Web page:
Travel & Transport

Moving forward from COVID: How I hope travel habits will change

One positive thing I hope will emanate from the COVID-19 pandemic is an increased propensity for people to travel conscientiously. I’ve written elsewhere about some of the benefits I see being generated by the situation, one of them being environmental improvements. It has been encouraging to see miraculous improvements in air quality, most strikingly northern India having a view of the Himalayas for the first time in decades. I kind of think there’s an element of nature knowing what it’s doing, and the pandemic being its way of accelerating some sorely needed societal changes in a bid to save the planet from itself.

Of course, travel and transport can’t and won’t remain restricted to current levels, and indeed that wouldn’t be desirable even to the most dedicated eco-warrior. However, it seems likely that global travel will take quite some time to get back to normal, and rightly so. I hope that for many people, having been under such constraints will add more meaning to the idea of freedom to move around the world; make people realise the value of this amazing privilege.

Travel is undeniably nourishing for the soul and good for our wellbeing. It expands our minds, connects us with nature, introduces us to amazing people ad cultures, gives us much-needed rest & recuperation time. But all this comes at such an enormous cost to the planet: each passenger on a plane from London to New York accounts for the carbon-emission equivalent of an average car-driver for a whole year. Multiply that by the number of people per flight and the number of flights going here, there and everywhere each day, and it’s easy to see we have a problem.

Exploring my local area and feeling like I’m on holiday!

It’s only in recent years that I’ve become aware of how lucky I am to be able to travel, and the impact that doing so has on the planet. It really is such a privilege, yet it’s so easy and often cheap these days that it’s naturally taken for granted. I’ve become a far more conscious traveller in the last couple of years, being careful not to fly often and creative about the other options I can take advantage of (more on this in a later post!).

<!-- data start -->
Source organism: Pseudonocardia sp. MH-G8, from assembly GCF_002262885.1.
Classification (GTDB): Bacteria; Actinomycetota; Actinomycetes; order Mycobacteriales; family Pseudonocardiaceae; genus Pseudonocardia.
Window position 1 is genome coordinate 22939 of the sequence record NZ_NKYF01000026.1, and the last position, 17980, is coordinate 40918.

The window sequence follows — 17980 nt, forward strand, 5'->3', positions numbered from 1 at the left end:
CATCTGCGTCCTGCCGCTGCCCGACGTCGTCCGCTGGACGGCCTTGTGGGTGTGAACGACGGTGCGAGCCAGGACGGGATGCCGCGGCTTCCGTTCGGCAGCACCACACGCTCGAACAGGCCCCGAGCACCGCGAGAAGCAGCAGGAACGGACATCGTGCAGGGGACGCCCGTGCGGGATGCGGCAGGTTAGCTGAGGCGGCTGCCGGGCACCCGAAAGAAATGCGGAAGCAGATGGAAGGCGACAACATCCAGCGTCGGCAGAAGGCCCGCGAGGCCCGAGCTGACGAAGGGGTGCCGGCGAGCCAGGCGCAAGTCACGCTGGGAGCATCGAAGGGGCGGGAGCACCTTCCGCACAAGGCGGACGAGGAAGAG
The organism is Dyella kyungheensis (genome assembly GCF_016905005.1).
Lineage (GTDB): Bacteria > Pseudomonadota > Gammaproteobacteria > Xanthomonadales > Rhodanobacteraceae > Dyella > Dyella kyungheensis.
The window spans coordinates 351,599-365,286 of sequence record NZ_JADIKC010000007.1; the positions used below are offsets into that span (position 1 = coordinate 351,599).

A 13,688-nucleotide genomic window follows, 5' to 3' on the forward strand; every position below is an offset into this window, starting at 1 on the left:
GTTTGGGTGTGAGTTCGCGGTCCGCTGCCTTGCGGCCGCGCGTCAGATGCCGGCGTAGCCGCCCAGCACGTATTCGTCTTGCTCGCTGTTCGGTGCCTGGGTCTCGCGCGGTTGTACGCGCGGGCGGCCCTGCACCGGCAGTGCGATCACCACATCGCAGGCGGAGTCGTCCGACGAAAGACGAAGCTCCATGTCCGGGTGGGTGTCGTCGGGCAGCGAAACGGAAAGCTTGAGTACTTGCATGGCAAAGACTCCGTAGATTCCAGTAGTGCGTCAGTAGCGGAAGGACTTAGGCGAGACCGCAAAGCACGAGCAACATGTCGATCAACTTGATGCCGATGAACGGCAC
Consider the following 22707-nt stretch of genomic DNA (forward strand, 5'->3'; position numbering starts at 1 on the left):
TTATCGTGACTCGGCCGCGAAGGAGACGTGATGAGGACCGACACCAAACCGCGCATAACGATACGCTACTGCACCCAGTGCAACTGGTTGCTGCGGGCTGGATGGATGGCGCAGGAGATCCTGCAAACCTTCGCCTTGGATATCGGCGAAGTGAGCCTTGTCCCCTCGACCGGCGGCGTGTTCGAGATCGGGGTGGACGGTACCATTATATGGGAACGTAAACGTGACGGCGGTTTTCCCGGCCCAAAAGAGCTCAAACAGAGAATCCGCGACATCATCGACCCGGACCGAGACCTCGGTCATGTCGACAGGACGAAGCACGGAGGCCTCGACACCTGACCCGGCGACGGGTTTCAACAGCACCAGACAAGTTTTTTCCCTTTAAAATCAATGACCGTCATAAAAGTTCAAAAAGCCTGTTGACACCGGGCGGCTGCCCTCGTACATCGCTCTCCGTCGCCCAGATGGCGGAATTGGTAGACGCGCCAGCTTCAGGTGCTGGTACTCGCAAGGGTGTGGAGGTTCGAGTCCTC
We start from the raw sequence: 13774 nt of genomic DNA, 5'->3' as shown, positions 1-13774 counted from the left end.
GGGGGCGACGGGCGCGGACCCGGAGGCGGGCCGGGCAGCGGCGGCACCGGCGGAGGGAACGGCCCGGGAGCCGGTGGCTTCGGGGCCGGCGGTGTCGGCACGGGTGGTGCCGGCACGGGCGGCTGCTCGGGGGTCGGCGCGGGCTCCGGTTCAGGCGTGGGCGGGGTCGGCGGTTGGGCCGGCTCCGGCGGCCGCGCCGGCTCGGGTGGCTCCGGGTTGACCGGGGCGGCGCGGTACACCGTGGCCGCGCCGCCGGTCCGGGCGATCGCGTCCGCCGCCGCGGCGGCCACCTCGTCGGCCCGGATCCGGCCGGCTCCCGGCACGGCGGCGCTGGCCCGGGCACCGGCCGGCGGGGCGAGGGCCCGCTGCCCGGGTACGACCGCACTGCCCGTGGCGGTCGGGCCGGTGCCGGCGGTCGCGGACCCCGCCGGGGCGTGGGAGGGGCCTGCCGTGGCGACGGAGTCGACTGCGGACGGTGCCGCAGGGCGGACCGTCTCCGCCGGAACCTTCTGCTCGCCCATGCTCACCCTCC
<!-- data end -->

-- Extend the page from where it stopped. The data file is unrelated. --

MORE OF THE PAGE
A vital component of my greener travel philosophy is the train. Sadly, the services are under-resourced and over-priced here in the UK, and there has long been a tendency for people to fly short distances (say, London to Manchester or Edinburgh) ‘because it’s cheaper’. Incidentally, recent events have highlighted just how precarious that fact was: FlyBe going bust whilst the British rail service remains intact just goes to show it wasn’t cheaper; the operator simply wasn’t charging enough to build the required amount of resilience into the business. (I’m just a tad less inclined to complain so much about the prices of trains here now, though it still infuriates me that I pay more to commute by public transport than I would to go by car as a sole occupant).

Clearly the airline industry is going to need quite some recovery from the current situation, which may well mean that people have no choice but to fly less because of availability. People may be encouraged to ask themselves: ‘do I really need to fly?’, and perhaps be more inclined to choose alternatives or travel less frequently. Gone are the days, surely, where business jet people off for a day here, an overnight stop there, mindlessly booking flight after flight after flight without a thought for the effects. Companies have been forced to work smarter by the current situation, and I think they’re really waking up to the prospect that travel simply isn’t necessary in many instances. Not only that, but there are so many benefits to remote working: increased productivity, improved staff wellbeing, cost savings… the list goes on.

Train travel: the way forward in the new world?

Back to our holidaymakers, globe-trotters and travel enthusiasts. Will we see people making more conscious decisions about the way the get around? I hope so. Having something taken away helps us realise the value of it, and I think that’s what will happen here. This brings to mind something I often think about modern Western life: that we have too much of everything and, as a result, too little appreciation. I recall stories from my parents and grandparents about how, when they were younger, every little thing had to be saved for, planned in, worked towards. That is so different from the life I know where I could have whatever I want, whenever I want, in a world of online shopping and instant gratification. Much as I’m grateful to live so comfortably, I sometimes envy them: it’s all too easy and I yearn for that sense of reward that comes from really having to earn something. A simpler life, but one that makes you truly appreciate things.

So that’s what I can see happening with travel: the limitations we’re under right now, and will likely be for some time albeit to a lesser extent, will inevitably make people think harder about what they really want out of their travels. What will their priorities be? How could they enjoy adventures closer to home by more sustainable travel methods? Will they limit trips by plane to once a year, perhaps?

We’re entering a new world; we have to be. People talk longingly about ‘going back to normal’, but things will never be the same as they were. Daunting as that may seem to some, my own dream is for a better world, with the current darkness making way for a brighter dawn than before. The earth has given us a second chance to live in harmony with it, and I for one hope we all seize it with the utmost enthusiasm.

How do you think COVID-19 will affect people’s travel behaviour? Will you be making any changes yourself as a result of these times? I’d love to hear your thoughts in the comments, and be sure to follow me for more on my green travel stories.